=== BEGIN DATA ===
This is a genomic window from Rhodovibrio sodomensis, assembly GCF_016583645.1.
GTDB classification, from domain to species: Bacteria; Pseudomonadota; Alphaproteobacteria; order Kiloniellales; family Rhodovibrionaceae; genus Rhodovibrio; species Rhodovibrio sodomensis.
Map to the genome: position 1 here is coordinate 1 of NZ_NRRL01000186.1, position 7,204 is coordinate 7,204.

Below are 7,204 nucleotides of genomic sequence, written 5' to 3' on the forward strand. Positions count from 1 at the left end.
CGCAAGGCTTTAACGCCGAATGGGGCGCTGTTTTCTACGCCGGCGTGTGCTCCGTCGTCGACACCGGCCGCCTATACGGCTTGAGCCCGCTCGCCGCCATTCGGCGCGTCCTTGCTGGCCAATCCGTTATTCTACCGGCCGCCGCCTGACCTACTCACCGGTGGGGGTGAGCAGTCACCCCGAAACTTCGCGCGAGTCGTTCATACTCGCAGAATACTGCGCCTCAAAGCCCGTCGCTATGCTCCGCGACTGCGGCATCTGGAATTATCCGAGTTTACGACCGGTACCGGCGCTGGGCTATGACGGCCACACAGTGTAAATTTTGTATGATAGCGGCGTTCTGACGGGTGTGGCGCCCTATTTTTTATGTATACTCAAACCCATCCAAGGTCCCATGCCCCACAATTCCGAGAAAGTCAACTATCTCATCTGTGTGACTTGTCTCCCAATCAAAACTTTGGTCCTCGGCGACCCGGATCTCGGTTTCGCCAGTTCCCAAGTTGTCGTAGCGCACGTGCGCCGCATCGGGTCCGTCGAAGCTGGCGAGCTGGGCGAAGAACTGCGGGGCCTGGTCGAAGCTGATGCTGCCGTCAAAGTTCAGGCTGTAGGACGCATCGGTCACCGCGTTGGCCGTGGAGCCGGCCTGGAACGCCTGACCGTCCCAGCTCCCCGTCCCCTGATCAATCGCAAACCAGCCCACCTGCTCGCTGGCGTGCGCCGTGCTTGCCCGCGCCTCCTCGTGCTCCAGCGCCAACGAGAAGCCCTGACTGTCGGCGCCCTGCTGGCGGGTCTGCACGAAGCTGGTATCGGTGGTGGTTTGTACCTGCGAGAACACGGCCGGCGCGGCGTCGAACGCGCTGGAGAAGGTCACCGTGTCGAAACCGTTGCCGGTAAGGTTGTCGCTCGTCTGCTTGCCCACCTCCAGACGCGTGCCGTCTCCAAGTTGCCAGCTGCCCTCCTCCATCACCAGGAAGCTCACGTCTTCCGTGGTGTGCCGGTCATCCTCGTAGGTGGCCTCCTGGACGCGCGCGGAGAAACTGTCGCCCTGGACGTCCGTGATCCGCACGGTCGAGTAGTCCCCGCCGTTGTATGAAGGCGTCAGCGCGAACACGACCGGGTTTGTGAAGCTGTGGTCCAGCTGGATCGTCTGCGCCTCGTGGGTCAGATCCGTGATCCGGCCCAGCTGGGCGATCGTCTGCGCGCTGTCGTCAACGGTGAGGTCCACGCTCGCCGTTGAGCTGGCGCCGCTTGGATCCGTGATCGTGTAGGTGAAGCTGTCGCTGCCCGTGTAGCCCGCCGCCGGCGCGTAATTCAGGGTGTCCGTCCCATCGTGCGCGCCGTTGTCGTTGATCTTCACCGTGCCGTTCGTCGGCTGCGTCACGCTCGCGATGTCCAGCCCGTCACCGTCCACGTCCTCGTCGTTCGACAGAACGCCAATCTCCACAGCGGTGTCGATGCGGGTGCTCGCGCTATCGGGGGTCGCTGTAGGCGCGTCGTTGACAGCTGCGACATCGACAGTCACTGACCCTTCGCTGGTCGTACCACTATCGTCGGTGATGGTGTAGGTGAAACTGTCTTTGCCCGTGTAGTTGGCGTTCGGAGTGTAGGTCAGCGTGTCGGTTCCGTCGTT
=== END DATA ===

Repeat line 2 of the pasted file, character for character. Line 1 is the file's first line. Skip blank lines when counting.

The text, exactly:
GTDB classification, from domain to species: Bacteria; Pseudomonadota; Alphaproteobacteria; order Kiloniellales; family Rhodovibrionaceae; genus Rhodovibrio; species Rhodovibrio sodomensis.